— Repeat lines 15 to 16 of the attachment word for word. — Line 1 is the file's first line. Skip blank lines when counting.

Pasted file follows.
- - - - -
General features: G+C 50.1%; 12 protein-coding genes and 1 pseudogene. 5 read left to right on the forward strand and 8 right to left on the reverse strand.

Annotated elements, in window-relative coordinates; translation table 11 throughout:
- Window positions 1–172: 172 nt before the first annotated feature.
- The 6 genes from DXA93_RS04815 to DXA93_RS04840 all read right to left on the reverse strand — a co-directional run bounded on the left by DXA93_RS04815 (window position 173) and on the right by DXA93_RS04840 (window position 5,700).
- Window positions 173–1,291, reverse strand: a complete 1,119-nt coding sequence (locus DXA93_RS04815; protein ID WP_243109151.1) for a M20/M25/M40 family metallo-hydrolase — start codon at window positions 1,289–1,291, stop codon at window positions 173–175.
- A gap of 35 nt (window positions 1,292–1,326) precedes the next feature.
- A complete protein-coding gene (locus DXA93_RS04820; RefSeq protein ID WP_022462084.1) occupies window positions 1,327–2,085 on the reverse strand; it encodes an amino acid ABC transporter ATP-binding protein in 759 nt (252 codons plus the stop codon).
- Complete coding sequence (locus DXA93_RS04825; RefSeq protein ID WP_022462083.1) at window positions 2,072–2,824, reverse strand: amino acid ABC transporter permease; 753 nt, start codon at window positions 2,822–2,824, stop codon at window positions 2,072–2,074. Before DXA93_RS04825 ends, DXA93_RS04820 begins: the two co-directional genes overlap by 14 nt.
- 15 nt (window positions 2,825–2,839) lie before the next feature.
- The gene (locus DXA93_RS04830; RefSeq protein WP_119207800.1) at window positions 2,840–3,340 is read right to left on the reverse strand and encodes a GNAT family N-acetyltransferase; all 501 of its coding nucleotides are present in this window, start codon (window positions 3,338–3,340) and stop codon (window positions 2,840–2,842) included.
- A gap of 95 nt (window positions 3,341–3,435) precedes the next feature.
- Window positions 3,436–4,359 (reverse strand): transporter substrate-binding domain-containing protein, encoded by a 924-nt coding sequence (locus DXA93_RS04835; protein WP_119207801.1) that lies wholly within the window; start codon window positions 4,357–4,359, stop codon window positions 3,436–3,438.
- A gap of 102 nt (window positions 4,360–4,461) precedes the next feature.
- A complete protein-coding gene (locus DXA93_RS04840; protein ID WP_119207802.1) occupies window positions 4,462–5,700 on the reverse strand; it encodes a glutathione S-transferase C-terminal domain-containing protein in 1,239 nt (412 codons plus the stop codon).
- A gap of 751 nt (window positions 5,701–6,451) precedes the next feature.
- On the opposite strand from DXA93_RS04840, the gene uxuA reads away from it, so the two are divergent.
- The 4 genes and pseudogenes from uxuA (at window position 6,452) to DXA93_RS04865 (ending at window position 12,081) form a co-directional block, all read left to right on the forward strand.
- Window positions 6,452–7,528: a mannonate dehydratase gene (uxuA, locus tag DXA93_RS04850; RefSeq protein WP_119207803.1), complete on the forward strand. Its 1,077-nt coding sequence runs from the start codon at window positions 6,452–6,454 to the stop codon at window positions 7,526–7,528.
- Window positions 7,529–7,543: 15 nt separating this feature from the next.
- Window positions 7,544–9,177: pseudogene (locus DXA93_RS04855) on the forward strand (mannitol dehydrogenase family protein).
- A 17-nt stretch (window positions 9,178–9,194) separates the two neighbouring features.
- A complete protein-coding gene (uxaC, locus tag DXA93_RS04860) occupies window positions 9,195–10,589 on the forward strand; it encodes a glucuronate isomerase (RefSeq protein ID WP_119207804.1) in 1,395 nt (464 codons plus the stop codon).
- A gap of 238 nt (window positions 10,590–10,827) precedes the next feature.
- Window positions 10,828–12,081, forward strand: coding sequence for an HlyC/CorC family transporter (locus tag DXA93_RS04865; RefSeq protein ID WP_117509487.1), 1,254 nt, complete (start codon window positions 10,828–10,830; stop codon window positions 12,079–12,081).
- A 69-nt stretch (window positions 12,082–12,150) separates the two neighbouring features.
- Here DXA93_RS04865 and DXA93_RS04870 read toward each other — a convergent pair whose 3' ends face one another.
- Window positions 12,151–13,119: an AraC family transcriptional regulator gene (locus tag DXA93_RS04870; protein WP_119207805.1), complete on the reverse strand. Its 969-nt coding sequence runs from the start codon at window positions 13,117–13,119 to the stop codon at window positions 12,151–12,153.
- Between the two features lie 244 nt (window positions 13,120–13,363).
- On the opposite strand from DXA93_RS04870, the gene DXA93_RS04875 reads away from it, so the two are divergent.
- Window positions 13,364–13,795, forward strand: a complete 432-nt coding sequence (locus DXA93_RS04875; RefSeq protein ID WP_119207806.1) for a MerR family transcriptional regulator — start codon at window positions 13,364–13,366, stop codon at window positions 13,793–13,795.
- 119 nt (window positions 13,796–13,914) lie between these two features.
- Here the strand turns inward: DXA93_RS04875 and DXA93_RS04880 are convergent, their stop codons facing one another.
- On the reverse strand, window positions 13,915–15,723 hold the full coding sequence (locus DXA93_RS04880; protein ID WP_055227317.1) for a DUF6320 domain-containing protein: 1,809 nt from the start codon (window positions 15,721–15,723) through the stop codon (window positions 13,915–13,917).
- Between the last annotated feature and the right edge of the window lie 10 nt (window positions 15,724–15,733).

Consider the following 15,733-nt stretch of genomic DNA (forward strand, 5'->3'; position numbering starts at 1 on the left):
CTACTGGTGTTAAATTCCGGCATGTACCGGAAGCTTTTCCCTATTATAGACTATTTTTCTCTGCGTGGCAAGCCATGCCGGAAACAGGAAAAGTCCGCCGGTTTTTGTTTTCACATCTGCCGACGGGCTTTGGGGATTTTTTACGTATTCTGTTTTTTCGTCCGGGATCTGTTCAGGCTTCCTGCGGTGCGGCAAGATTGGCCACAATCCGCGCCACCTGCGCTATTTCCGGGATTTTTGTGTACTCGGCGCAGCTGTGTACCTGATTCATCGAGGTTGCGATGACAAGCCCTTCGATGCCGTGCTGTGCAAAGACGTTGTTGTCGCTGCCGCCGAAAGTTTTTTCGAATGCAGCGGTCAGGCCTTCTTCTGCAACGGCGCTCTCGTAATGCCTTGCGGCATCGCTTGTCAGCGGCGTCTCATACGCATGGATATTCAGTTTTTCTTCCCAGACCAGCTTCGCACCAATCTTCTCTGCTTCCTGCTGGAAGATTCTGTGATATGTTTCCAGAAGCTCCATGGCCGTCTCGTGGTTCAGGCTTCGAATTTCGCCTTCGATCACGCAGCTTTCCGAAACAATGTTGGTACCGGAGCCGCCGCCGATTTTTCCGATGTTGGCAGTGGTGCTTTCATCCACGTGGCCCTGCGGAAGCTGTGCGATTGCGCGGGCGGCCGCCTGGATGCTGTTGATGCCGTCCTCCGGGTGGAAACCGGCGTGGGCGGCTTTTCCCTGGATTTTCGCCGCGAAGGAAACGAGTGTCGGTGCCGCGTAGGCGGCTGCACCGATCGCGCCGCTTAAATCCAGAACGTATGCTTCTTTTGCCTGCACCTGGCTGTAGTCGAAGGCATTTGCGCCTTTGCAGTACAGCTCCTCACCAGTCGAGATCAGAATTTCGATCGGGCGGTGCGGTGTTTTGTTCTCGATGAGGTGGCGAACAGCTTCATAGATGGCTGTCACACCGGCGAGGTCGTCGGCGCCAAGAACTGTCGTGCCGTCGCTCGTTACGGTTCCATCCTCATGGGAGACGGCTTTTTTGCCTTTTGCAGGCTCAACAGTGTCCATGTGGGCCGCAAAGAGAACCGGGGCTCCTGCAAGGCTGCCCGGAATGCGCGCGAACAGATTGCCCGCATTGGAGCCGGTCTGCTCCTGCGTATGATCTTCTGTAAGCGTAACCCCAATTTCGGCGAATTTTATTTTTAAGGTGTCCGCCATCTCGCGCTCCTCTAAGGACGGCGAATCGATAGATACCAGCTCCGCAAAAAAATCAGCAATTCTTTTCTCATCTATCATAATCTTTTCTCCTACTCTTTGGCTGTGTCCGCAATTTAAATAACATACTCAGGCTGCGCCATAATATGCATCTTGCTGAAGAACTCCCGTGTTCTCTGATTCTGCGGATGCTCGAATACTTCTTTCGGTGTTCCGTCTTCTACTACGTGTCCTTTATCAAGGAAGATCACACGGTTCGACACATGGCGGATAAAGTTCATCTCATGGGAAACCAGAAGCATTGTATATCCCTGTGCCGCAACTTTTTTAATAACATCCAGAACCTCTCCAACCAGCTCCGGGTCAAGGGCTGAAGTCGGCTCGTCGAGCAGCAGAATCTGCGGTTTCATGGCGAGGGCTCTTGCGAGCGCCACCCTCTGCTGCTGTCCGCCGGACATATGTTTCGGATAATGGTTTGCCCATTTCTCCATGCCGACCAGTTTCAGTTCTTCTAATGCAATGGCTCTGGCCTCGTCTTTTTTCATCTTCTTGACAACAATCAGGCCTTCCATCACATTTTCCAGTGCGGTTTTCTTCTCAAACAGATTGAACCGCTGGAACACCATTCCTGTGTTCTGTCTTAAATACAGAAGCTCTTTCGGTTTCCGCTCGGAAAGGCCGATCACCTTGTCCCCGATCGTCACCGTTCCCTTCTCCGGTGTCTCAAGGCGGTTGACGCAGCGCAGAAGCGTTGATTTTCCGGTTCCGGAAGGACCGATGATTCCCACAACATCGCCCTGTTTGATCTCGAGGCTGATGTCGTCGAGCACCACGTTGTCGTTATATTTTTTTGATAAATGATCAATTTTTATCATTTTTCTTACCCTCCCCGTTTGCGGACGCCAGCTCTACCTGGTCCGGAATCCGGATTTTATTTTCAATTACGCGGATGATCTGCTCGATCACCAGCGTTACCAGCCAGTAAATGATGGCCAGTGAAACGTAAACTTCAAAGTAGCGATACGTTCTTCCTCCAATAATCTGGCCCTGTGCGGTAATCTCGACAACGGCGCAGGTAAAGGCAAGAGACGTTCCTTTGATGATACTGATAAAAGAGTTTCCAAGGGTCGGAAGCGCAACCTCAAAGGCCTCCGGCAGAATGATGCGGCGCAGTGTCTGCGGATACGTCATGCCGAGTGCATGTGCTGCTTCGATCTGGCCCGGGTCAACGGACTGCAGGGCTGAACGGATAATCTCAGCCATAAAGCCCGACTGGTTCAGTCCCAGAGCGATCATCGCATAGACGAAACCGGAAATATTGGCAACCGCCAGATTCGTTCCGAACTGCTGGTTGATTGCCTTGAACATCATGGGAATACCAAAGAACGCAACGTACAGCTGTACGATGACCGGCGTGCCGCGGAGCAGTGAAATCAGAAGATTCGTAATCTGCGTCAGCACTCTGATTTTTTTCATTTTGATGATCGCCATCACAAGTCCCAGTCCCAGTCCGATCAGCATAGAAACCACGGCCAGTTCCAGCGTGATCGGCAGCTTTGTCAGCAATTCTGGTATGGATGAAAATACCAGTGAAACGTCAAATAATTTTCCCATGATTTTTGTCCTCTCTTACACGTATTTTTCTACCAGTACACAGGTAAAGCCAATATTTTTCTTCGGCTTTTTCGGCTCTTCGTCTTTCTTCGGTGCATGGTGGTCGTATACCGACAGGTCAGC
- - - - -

- A gap of 751 nt (window positions 5,701–6,451) precedes the next feature.
- On the opposite strand from DXA93_RS04840, the gene uxuA reads away from it, so the two are divergent.